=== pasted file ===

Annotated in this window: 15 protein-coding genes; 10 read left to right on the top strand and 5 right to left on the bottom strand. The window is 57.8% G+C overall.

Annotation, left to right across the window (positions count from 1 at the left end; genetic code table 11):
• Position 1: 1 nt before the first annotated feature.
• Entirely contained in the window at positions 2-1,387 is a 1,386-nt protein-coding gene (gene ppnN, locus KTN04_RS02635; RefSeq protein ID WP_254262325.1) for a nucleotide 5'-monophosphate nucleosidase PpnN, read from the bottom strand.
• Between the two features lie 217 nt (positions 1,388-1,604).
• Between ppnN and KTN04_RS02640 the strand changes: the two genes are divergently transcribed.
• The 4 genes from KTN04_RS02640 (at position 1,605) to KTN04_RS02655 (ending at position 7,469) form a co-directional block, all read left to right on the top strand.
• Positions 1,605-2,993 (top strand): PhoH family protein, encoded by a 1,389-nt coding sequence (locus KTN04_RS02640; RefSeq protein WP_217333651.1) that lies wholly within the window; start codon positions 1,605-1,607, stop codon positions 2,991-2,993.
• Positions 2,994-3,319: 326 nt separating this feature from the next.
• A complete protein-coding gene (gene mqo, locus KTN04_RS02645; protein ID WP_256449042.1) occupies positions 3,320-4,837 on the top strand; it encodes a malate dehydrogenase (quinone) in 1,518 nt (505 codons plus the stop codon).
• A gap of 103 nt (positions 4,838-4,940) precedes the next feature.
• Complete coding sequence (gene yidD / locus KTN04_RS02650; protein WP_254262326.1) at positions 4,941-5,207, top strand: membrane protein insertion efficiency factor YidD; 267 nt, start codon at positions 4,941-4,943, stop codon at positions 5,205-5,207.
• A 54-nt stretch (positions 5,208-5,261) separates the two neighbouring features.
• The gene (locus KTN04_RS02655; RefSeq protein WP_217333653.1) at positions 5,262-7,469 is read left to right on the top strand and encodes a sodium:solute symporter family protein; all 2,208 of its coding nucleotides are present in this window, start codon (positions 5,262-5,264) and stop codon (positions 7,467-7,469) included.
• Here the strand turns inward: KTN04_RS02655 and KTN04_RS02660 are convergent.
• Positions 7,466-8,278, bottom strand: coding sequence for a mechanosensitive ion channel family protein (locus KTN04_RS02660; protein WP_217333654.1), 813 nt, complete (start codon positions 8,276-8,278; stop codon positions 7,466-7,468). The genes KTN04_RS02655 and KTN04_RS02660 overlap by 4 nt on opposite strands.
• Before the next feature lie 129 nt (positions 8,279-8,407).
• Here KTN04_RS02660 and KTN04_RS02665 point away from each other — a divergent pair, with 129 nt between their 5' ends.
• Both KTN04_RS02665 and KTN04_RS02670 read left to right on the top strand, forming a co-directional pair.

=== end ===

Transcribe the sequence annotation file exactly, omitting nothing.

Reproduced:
Annotated in this window: 15 protein-coding genes; 10 read left to right on the top strand and 5 right to left on the bottom strand. The window is 57.8% G+C overall.

Annotation, left to right across the window (positions count from 1 at the left end; genetic code table 11):
• Position 1: 1 nt before the first annotated feature.
• Entirely contained in the window at positions 2-1,387 is a 1,386-nt protein-coding gene (gene ppnN, locus KTN04_RS02635; RefSeq protein ID WP_254262325.1) for a nucleotide 5'-monophosphate nucleosidase PpnN, read from the bottom strand.
• Between the two features lie 217 nt (positions 1,388-1,604).
• Between ppnN and KTN04_RS02640 the strand changes: the two genes are divergently transcribed.
• The 4 genes from KTN04_RS02640 (at position 1,605) to KTN04_RS02655 (ending at position 7,469) form a co-directional block, all read left to right on the top strand.
• Positions 1,605-2,993 (top strand): PhoH family protein, encoded by a 1,389-nt coding sequence (locus KTN04_RS02640; RefSeq protein WP_217333651.1) that lies wholly within the window; start codon positions 1,605-1,607, stop codon positions 2,991-2,993.
• Positions 2,994-3,319: 326 nt separating this feature from the next.
• A complete protein-coding gene (gene mqo, locus KTN04_RS02645; protein ID WP_256449042.1) occupies positions 3,320-4,837 on the top strand; it encodes a malate dehydrogenase (quinone) in 1,518 nt (505 codons plus the stop codon).
• A gap of 103 nt (positions 4,838-4,940) precedes the next feature.
• Complete coding sequence (gene yidD / locus KTN04_RS02650; protein WP_254262326.1) at positions 4,941-5,207, top strand: membrane protein insertion efficiency factor YidD; 267 nt, start codon at positions 4,941-4,943, stop codon at positions 5,205-5,207.
• A 54-nt stretch (positions 5,208-5,261) separates the two neighbouring features.
• The gene (locus KTN04_RS02655; RefSeq protein WP_217333653.1) at positions 5,262-7,469 is read left to right on the top strand and encodes a sodium:solute symporter family protein; all 2,208 of its coding nucleotides are present in this window, start codon (positions 5,262-5,264) and stop codon (positions 7,467-7,469) included.
• Here the strand turns inward: KTN04_RS02655 and KTN04_RS02660 are convergent.
• Positions 7,466-8,278, bottom strand: coding sequence for a mechanosensitive ion channel family protein (locus KTN04_RS02660; protein WP_217333654.1), 813 nt, complete (start codon positions 8,276-8,278; stop codon positions 7,466-7,468). The genes KTN04_RS02655 and KTN04_RS02660 overlap by 4 nt on opposite strands.
• Before the next feature lie 129 nt (positions 8,279-8,407).
• Here KTN04_RS02660 and KTN04_RS02665 point away from each other — a divergent pair, with 129 nt between their 5' ends.
• Both KTN04_RS02665 and KTN04_RS02670 read left to right on the top strand, forming a co-directional pair.